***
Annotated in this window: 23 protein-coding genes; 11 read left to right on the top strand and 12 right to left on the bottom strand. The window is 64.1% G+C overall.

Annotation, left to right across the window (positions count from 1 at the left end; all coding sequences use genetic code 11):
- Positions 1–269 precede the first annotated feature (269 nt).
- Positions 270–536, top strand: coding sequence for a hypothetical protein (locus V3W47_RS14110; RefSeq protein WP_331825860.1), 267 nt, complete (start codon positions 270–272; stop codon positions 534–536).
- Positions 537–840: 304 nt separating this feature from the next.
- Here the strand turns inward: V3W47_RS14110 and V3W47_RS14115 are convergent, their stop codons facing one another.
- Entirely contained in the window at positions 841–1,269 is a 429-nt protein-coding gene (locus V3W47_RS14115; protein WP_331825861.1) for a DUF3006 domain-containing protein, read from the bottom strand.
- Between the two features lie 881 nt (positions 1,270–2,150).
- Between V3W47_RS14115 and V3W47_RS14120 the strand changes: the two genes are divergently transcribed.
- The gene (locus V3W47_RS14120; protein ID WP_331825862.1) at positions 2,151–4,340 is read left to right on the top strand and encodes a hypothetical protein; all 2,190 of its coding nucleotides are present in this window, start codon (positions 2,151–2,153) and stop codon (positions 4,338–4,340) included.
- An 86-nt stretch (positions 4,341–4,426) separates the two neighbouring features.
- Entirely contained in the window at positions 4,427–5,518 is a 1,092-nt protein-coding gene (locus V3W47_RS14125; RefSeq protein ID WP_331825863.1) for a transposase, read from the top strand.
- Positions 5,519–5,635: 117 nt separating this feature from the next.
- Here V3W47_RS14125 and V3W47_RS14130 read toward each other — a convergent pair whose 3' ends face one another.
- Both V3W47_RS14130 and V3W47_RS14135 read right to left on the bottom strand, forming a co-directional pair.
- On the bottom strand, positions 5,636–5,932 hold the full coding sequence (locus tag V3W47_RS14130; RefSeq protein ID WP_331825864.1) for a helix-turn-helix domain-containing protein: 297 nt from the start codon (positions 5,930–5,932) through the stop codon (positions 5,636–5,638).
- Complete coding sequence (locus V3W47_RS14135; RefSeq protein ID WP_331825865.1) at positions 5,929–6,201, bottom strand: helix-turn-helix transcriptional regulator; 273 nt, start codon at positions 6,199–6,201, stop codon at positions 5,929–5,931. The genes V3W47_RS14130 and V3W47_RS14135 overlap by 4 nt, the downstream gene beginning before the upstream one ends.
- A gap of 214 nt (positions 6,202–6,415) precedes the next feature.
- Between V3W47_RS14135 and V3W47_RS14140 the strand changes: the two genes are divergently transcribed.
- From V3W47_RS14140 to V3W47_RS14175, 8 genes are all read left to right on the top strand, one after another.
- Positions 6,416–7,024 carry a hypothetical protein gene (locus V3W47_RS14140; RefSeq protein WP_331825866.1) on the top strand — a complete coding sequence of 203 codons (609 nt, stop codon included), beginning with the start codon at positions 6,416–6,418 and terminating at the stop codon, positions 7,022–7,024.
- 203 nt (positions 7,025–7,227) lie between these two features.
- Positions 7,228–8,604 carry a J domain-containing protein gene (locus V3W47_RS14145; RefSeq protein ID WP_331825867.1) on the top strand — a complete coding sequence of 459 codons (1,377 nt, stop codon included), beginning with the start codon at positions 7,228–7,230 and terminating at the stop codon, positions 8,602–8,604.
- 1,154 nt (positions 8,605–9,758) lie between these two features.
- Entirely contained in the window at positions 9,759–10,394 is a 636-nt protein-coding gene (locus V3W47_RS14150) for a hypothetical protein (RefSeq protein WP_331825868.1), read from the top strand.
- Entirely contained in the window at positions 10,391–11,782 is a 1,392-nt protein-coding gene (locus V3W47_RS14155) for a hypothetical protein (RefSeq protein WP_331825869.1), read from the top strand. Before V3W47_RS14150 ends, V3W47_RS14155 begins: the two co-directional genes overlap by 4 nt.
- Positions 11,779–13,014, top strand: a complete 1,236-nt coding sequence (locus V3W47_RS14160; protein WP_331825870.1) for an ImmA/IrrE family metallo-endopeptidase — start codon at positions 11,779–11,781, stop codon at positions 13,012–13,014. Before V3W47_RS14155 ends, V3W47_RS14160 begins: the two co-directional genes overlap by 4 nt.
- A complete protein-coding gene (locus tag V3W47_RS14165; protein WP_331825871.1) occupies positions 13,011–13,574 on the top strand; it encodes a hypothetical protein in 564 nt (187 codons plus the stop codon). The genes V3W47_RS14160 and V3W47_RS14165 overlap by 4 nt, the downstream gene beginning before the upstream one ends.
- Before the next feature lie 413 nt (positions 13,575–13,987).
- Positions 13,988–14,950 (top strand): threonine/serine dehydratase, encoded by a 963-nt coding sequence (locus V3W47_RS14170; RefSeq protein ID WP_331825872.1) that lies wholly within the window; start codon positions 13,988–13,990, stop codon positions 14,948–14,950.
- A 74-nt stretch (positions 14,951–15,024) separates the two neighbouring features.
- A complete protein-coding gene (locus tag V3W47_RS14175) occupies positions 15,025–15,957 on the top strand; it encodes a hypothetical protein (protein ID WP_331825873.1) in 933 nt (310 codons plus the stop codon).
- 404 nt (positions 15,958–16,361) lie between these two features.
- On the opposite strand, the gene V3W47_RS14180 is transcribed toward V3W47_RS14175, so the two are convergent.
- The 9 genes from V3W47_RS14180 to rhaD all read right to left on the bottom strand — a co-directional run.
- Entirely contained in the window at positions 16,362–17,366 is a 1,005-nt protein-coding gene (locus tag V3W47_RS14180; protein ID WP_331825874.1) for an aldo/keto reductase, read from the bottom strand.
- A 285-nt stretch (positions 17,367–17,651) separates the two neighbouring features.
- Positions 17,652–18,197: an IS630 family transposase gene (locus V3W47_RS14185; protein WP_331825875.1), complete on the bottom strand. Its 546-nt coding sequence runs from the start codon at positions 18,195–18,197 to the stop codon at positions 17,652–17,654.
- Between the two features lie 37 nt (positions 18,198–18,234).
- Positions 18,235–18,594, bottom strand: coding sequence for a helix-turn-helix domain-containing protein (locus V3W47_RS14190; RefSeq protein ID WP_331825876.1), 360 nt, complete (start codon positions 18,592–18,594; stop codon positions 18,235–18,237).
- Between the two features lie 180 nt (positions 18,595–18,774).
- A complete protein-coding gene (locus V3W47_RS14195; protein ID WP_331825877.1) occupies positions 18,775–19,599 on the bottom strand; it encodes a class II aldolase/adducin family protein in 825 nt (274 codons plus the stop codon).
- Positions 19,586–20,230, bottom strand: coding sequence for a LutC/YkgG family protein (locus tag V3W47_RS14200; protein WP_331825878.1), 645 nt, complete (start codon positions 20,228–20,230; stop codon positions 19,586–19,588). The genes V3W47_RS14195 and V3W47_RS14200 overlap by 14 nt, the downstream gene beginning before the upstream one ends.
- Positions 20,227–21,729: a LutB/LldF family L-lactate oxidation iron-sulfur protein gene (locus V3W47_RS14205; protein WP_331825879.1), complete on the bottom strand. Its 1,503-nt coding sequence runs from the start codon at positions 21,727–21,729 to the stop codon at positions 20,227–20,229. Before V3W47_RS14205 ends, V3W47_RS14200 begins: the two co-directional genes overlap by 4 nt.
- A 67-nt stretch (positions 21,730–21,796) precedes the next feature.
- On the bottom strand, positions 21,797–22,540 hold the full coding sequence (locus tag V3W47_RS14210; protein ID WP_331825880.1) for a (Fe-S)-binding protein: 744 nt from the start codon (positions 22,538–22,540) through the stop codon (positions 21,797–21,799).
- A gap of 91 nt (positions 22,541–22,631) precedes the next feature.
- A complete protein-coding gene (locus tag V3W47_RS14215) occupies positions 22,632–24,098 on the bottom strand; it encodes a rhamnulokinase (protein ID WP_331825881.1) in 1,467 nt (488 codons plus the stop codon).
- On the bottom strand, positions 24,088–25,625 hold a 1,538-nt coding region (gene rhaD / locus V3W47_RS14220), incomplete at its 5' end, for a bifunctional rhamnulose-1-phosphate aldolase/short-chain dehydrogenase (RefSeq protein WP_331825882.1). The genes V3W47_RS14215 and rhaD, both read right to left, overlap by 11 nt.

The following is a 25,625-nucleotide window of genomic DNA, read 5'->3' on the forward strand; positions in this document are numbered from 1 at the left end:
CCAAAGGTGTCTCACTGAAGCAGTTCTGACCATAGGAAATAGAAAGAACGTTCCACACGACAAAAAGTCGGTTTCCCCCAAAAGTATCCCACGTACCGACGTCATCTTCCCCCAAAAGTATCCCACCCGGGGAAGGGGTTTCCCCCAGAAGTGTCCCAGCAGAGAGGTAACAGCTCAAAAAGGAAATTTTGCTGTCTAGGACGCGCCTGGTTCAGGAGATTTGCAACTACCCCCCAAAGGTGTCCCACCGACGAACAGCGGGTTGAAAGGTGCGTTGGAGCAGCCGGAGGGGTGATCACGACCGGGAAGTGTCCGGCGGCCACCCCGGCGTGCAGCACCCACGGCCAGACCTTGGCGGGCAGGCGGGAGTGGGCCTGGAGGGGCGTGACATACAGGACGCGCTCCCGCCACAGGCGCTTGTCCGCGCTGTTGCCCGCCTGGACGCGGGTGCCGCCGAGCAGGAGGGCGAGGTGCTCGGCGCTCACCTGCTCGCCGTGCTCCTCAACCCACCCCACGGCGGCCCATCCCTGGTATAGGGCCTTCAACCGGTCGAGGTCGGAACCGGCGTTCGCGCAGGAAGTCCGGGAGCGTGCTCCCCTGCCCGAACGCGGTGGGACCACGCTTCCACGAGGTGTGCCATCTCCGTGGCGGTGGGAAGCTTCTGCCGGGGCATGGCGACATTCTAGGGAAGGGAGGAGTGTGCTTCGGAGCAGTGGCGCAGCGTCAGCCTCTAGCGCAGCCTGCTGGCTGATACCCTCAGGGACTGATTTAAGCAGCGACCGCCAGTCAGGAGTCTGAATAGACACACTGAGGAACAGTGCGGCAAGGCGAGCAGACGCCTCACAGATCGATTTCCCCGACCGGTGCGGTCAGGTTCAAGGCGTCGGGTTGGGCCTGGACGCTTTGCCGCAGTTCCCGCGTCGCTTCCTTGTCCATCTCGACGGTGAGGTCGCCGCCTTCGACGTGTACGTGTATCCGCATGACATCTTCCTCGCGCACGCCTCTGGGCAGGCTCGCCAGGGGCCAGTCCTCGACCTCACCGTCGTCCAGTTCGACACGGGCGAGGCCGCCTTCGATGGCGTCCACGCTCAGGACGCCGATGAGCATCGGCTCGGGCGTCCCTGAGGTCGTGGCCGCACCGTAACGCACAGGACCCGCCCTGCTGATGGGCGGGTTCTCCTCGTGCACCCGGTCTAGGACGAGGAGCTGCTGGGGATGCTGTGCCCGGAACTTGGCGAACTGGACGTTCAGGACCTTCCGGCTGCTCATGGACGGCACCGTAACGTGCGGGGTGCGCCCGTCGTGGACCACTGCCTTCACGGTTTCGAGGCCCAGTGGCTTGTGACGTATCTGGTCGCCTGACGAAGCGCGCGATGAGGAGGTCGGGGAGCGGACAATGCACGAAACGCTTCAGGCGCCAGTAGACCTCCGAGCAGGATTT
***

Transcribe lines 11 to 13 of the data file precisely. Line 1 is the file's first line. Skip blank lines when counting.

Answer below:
- An 86-nt stretch (positions 4,341–4,426) separates the two neighbouring features.
- Entirely contained in the window at positions 4,427–5,518 is a 1,092-nt protein-coding gene (locus V3W47_RS14125; RefSeq protein ID WP_331825863.1) for a transposase, read from the top strand.
- Positions 5,519–5,635: 117 nt separating this feature from the next.